With every major economic report, whether it’s quarterly GDP or monthly unemployment, new op-eds churn about Millennials’ poor economic fortunes relative to older generations. Some insist that we are better off. Others go on the counter-attack. We were at war with Eurasia—or was it Eastasia?
David Brooks, writing last week about the onward movement of American capitalism, argues that Millennials are turning the corner on their collective economic hardship. Highlighting Jean Twenge’s research, Millennials are now making ‘considerably’ more money than older generations made at these ages, adjusting for inflation.
Good news, right? To an extent, yes. Despite our nostalgia for the ‘90s, Millennials are entering, or have entered already, middle age. Recently, a majority of us have become homeowners. For those of us lucky enough to have stable careers, we are ascending those career ladders, earning higher salaries, putting money away for retirement. Some of us are also coming into inheritances.
But like any polarized debate—are we doing better, or have we bought too much avocado toast—the truth is not straightforward. The truth is likely somewhere in the middle. Or maybe the whole debate presents false choices. In any case, I take issue with a few aspects of Brooks’ and Twenge’s arguments.
We first need to distinguish between income and wealth. Yes, it is true that Millennials are earning more than Gen Xers, Baby Boomers, and the Silent Generation when they were in their late 20s to early 40s. But Millennials are still behind in the proportion of wealth that they hold. In 1990, when the median-age Baby Boomer (born in 1955) was 35 years old, Baby Boomers held 21% of the nation’s household wealth. Contrast that with 2008, when the median-age Gen Xer was 35, Gen X held about 8% of the nation’s wealth, which was a decline from 10% due to the housing crash. In 2023, with the median-age Millennials turning 35, our generation holds 6% of the nation’s wealth.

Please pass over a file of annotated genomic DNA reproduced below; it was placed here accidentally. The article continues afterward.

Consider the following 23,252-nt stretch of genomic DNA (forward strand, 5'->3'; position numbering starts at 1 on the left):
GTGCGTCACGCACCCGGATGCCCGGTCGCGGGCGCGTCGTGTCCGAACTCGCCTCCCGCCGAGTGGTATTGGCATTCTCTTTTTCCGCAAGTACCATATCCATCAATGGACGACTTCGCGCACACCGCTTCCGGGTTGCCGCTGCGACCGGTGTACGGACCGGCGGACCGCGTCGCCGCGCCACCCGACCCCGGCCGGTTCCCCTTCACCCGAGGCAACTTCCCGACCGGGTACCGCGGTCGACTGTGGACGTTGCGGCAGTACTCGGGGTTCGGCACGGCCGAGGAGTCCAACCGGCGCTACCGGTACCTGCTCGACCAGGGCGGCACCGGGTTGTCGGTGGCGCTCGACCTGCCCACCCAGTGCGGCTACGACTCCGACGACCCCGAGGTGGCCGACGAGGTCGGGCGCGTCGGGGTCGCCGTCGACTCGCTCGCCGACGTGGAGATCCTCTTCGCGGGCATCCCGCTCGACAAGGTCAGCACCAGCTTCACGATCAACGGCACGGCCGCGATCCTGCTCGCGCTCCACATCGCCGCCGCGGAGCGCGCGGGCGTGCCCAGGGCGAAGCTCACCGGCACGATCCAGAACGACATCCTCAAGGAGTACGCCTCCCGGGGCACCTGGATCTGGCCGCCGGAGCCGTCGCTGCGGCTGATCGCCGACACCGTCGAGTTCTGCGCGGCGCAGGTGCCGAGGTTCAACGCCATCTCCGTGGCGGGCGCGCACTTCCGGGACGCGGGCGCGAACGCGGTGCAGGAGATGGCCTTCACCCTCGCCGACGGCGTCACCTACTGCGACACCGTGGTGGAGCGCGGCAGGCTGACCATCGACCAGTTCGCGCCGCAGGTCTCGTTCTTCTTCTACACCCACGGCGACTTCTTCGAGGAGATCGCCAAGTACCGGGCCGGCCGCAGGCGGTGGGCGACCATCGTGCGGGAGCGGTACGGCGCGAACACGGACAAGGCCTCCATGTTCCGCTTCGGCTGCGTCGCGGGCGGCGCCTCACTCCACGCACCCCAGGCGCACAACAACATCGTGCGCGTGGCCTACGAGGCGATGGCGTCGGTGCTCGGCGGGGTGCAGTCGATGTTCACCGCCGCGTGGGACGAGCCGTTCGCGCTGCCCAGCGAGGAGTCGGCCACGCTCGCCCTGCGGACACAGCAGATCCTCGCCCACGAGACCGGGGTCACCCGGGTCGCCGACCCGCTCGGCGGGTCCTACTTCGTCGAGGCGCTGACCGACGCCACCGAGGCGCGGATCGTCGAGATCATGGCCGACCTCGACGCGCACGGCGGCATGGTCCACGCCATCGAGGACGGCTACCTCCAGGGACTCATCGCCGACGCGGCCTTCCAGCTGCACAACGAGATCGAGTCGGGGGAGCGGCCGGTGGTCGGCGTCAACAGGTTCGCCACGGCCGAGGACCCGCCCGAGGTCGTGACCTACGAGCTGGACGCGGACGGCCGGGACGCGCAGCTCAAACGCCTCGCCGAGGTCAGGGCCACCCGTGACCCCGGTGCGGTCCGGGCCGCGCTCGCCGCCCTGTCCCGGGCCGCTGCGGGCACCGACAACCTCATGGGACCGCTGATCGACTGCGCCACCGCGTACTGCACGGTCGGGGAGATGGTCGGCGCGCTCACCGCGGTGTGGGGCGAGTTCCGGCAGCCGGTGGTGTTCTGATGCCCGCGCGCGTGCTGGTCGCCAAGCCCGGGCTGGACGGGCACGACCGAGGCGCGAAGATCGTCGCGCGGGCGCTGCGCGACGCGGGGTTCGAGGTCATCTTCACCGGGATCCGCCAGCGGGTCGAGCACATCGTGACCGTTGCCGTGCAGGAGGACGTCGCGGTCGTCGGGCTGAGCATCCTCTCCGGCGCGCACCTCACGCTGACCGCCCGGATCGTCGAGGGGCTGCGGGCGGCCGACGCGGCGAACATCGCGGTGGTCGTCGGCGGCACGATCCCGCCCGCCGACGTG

As with any generational comparisons, we cannot just look at the broad averages: there is substantial variation within the age groups. Yes, some Millennials—especially those with college degrees and whose parents have college degrees—are more likely to be doing fine. But, as Twenge points out, there are substantial income differences between Millennials with and without college degrees. True: Millennials are the most educated generation, with 40% of us holding college degrees. But … 60% of our generation is obviously still a lot of people! And the cost of a college education is both a significant drag on those who carry that debt and a deterrent for those who might not be able to afford that debt.
Beyond income and wealth, everything around us has gotten more expensive. While any analysis of Millennial income should correct for inflation, several major expenditure categories have outpaced inflation. Since 1980, general inflation has averaged around 3.06% a year; however, housing price inflation specifically has averaged 3.21% a year. That might not sound like a big difference, but that $100,000 house in 1980 now costs around $389,000, approximately $25,000 more than if housing prices exactly tracked inflation. As scholars like Matthew Desmond have pointed out, rent has gone up even faster—around 3.73% a year since 1980. Rent of $1000 a month in 1980, would now be over $4,800 a month, more than $1,200 higher than if rent had exactly tracked inflation. And keep in mind: these are again averages. Housing and rent prices have gone up far faster in many cities.
While I tend to agree with the side arguing that younger generations are worse off relative to the older generations, this debate, if taken to extremes, threatens to distract us from the work that needs to be done. Assuming Millennials will, in time, become better off can lull us all into a false sense of security. Things will just get better! Conversely, dwelling on the notion that younger generations will always be worse off could lull us into a false sense of despair. Things will never get better! Why do anything?!
Nonetheless, I greatly appreciate the efforts of many in the older generations seeking to leave the world a better place. Groups like Third Act, for instance, seek to mobilize older Americans to take action against corporations that bankroll and benefit from climate destruction. In Germany, Omas (Grandmas) for Future are emulating Fridays for Future, changing their behaviors and raising awareness of living a more climate-friendly life. Many in the older generation are concerned about the future, and I think almost all of them want a better planet for their children and grandchildren. Instead of endlessly arguing across the generations about income and wealth, it’s time to work together.